Calochortus kennedyi, Desert Mariposa Lily
Scientific Name: Calochortus kennedyi
Common Name: Desert Mariposa Lily
Also Called: Desert Mariposa, Flame Mariposa, Red Mariposa Lily (Spanish: Cobena Amarilla)
Family: Liliaceae or Lily Family
Size: Usually about 8 inches more or less; (up to 18 inches).
Growth Form: Forb/herb; stems usually twisted, spring growth from bulb.
Leaves: Green; basal, withering throughout the season, leaves linear, grass-like.
Flower Color: Red, reddish-orange and rarely yellow; large attractive flowers, flowers 1 to 6, flowers erect, bell shaped (campanulate), fruits erect, capsule.
Flowering Season: March to May.
Elevation: Up to 5,000 feet.
Habitat Preferences: Open desert and mid-elevation areas, alkaline soils, rocky hillsides and pinyon-juniper communities.
Recorded Range: Desert Mariposa, a southwestern desert species is found primarily in the Arizona and California with populations also in southern Nevada and southern Utah. Desert Mariposa is also native to northern Mexico.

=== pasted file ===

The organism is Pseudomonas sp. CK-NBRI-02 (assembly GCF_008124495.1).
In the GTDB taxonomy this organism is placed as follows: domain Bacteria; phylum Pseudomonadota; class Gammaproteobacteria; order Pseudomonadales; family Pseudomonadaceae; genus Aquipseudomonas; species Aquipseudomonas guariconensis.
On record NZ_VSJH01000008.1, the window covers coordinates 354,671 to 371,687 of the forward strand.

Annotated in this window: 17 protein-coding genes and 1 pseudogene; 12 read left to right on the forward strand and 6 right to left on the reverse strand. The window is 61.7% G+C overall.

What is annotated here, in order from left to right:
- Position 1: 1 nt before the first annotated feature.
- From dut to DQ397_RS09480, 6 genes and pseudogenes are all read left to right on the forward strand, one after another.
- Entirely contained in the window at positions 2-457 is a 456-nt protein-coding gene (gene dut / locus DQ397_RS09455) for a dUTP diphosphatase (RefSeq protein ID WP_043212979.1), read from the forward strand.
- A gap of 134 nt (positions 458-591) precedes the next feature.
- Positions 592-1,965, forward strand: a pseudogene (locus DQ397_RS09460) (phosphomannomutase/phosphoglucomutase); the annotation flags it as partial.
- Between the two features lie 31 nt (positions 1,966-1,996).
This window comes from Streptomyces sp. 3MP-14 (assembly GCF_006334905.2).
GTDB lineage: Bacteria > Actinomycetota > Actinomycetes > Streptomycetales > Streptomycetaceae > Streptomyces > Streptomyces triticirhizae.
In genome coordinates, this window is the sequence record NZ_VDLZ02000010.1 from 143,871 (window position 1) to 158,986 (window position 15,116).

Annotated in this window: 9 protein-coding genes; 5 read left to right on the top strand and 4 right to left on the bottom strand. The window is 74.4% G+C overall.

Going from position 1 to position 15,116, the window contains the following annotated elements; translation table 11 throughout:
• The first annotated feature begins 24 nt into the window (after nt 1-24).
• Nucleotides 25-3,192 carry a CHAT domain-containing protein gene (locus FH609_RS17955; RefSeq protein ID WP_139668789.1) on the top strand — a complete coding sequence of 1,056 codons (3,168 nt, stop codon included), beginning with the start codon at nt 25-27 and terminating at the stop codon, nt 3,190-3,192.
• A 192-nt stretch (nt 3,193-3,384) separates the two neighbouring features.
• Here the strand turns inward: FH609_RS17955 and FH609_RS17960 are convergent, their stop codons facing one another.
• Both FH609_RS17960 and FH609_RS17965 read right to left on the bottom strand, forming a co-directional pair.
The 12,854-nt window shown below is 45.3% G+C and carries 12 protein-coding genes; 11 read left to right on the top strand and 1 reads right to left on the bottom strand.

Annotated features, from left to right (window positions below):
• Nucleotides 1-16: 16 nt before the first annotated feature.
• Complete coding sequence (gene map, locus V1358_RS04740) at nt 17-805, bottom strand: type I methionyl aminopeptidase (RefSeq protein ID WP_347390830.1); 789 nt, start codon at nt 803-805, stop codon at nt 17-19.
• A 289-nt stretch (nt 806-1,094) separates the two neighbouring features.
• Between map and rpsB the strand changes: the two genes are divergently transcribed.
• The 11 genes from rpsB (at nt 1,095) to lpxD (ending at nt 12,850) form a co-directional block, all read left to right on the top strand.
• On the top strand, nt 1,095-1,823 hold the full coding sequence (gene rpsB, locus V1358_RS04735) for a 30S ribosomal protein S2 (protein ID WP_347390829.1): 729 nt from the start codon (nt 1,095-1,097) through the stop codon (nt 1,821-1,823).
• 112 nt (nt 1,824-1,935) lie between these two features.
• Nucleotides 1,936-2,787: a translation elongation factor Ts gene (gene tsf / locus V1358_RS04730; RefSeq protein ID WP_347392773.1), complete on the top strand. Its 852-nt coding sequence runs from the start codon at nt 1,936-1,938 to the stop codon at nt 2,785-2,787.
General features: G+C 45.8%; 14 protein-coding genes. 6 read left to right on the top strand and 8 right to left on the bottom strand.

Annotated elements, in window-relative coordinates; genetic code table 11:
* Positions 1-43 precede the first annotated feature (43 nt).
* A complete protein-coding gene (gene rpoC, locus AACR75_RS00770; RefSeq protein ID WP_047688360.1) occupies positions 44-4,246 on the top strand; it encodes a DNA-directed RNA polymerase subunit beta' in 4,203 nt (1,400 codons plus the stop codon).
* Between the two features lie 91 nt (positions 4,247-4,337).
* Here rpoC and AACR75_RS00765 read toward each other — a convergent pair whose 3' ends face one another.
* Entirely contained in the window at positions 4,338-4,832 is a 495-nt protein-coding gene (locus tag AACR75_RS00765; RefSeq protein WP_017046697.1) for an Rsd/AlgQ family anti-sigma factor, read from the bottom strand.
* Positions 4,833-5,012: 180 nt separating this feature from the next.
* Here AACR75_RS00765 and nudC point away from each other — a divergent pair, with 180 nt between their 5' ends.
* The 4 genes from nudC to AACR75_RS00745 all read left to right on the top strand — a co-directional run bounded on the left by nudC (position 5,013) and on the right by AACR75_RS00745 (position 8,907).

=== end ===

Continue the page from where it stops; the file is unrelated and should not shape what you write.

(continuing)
North America & US County Distribution Map for Calochortus kennedyi.
U.S. Weed Information: No information available.
Invasive/Noxious Weed Information: No information available.
Wetland Indicator: No information available.
Threatened/Endangered Information: Calochortus kennedyi var. kennedyi, Desert Mariposa Lily and Calochortus kennedyi var. munzii, Desert Mariposa Lily are protected native species in Arizona.
Genus Information:Over 50 species in Calochortus in western United States and Canada. 6 species in Arizona, 44 in California and 5 in New Mexico. The Plant List includes 74 scientific plant names of species rank for the genus Calochortus. All data is approximate and subject to taxonomic changes.
2 varieties in Calochortus kennedyi;
Calochortus kennedyi var. kennedyi, Desert Mariposa Lily (Range Recorded above);
Calochortus kennedyi var. munzii, Desert Mariposa Lily (California only).
Comments: Desert Mariposa is a Sonoran and Mojave desert species preferring lower elevation habitats than other Mariposas in the southwest. Truly a beautiful species.